The night crackles, and in a odd place two people bond.
And the story of it is called:
“Count with me,” she said, her eyes as bright as the flash, her hair pressed up under the covers. “One, two, three, four, five.”
I laughed, and I could feel the impact through the covers. The air seemed to hum with the force of the sound. The hair on my arms stuck up into the air.
“Is it really true that it’s equal to miles?” I asked.
Her mouth drew back into a smile. A big, wide one. The kind that made her face brighten. “Probably not, but this is more fun.”
I nodded in agreement and waited for the next one. I didn’t have to wait long. The light ripped the night to pieces, shattering the dark.
“One,” I began.
“Two,” she added.
The rumble lasted longer than the count. Off in the distance the sound of moving vehicles. Off in the distance the scream of the wind.
“See, aren’t you glad I woke you up,” she said. “How could we miss this?”
“Yeah, you’re right. This is awesome. Good idea.” I held out a fist for her to bump, and she smiled again. She knocked my knuckle but ran her thumb on the side of my hand at the end.
I felt it, internalized it, but didn’t say anything.
“Thanks, it wasn’t easy pulling it off. So I hope the show is good,” she said.
She arched herself up so the blanket moved away from the top of my head and pulled back on my feet. It felt cold, and I yanked her back down, the blanket falling in slow motion onto our heads.
“That reminds me,” I said, “how did no one catch you? You’d think they’d be careful about this.”
“Eh, they were kids once too you know. They probably let me come in here. But just in case…”
Yet again she let the cold of the room in and pulled up the blanket. I peeked my head out as well, the warmth holding on my shoulders.
In front of us the white door remained closed. The foggy glass contained no encroaching people. The words “ward #12” written backward visible with the next spark.
We both pulled in our heads, the warmth rushing through my body. Her hair brushed against my face and I felt my heart hammer in my chest.
The sound shot through the blanket, and the ground shook like a meteor was hitting it, and the light fixtures above us creaked.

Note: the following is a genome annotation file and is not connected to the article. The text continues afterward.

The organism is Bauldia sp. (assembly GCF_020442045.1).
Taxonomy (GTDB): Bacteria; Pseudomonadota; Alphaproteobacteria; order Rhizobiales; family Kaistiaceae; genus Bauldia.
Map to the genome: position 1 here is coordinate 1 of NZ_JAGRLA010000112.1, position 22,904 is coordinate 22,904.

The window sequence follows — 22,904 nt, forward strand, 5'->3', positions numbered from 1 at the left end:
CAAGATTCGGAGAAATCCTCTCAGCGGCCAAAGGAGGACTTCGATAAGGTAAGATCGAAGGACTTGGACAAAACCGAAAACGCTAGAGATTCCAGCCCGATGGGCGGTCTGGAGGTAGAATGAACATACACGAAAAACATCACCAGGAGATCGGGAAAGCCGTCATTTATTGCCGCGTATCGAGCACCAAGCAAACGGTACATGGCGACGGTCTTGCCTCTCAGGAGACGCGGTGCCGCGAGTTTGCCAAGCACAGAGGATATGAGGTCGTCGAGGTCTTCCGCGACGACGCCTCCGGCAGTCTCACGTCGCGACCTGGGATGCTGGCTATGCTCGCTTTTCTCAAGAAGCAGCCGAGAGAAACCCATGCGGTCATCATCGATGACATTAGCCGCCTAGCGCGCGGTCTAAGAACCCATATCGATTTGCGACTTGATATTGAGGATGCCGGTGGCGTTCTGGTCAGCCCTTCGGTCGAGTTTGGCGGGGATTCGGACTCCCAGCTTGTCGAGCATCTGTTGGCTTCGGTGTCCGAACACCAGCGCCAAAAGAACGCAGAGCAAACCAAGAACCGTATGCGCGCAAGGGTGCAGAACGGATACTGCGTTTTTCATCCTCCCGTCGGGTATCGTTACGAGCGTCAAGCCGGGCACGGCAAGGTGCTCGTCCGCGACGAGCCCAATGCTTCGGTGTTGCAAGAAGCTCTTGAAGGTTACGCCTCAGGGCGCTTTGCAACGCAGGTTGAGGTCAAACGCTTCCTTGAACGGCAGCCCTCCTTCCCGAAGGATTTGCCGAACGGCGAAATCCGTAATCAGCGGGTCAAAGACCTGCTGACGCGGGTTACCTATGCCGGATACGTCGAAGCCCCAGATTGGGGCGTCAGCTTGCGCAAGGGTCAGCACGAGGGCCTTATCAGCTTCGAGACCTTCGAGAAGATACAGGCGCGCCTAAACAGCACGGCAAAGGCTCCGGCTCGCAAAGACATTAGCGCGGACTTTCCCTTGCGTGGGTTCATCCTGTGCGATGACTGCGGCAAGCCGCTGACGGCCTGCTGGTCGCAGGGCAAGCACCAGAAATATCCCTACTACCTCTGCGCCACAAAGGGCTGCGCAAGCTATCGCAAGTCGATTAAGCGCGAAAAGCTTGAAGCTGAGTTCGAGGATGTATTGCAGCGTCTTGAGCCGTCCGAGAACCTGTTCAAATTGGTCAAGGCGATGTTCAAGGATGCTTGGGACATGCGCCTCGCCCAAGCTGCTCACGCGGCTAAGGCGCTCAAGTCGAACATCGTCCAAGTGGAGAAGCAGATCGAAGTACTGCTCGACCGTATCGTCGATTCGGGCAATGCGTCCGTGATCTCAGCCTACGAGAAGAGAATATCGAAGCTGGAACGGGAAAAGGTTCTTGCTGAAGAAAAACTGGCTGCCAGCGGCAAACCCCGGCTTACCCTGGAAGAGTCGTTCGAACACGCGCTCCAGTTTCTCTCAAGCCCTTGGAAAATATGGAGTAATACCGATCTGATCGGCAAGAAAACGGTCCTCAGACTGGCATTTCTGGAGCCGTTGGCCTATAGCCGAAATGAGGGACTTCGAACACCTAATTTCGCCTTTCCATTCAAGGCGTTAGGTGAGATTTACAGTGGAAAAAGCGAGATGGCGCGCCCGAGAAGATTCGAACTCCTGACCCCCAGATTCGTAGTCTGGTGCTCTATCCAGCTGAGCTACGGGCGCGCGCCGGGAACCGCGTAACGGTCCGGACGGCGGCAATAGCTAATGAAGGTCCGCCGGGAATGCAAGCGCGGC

“Wow, that was a good one. I bet all the adults are just sitting in the viewing room and watching,” she said.
“Yeah,” I agreed. “So you think you’re not the only one breaking into the boy’s area then?”
“Nah, I bet I am. I think most of the boys went for the girls.”
I laughed, feeling my face flush. Not visible in the dark. I thought. I hoped. “Yeah, you’re probably right. Tomorrow will be an interesting day.”
“But first an interesting night…” she said and looked at me. When I opened my mouth to say something stupid, she broke out that smile again, and it stopped me in my verbal tracks. I could see the thought run from her head to her mouth, her eyes glowing with the passage of the spark.
“I can feel it coming. Ready?”
She held up her hand and bounced them in small motions, until she brought them above her head and dropped them like she was hitting a drum.
Around us, the flash came.
She cut off my count with her fingers ticking down: one then two, and then…
CRACK, BOOM, RUMBLE
We both gave out involuntary shrieks at the noise. It broke into giggles. And she in one move hugged me. I froze, my muscles already half-way stiff from the sound and the force. It took a second, but I melted in that embrace. A smile formed on my face, unlike all the others before it. I liked this smile more.
“Hey,” I said.
“Hey,” she responded.
The light outside rose in seemingly slow motion. The wind humming. Multiple flashes of light.
“What do you think the others are doing? With the night?”
She hugged me harder, her breath a bit thick, strained. A wetness appeared on my neck. “Being teenagers. Loving, living. Like us.”
“I think I’ll miss that most of all.”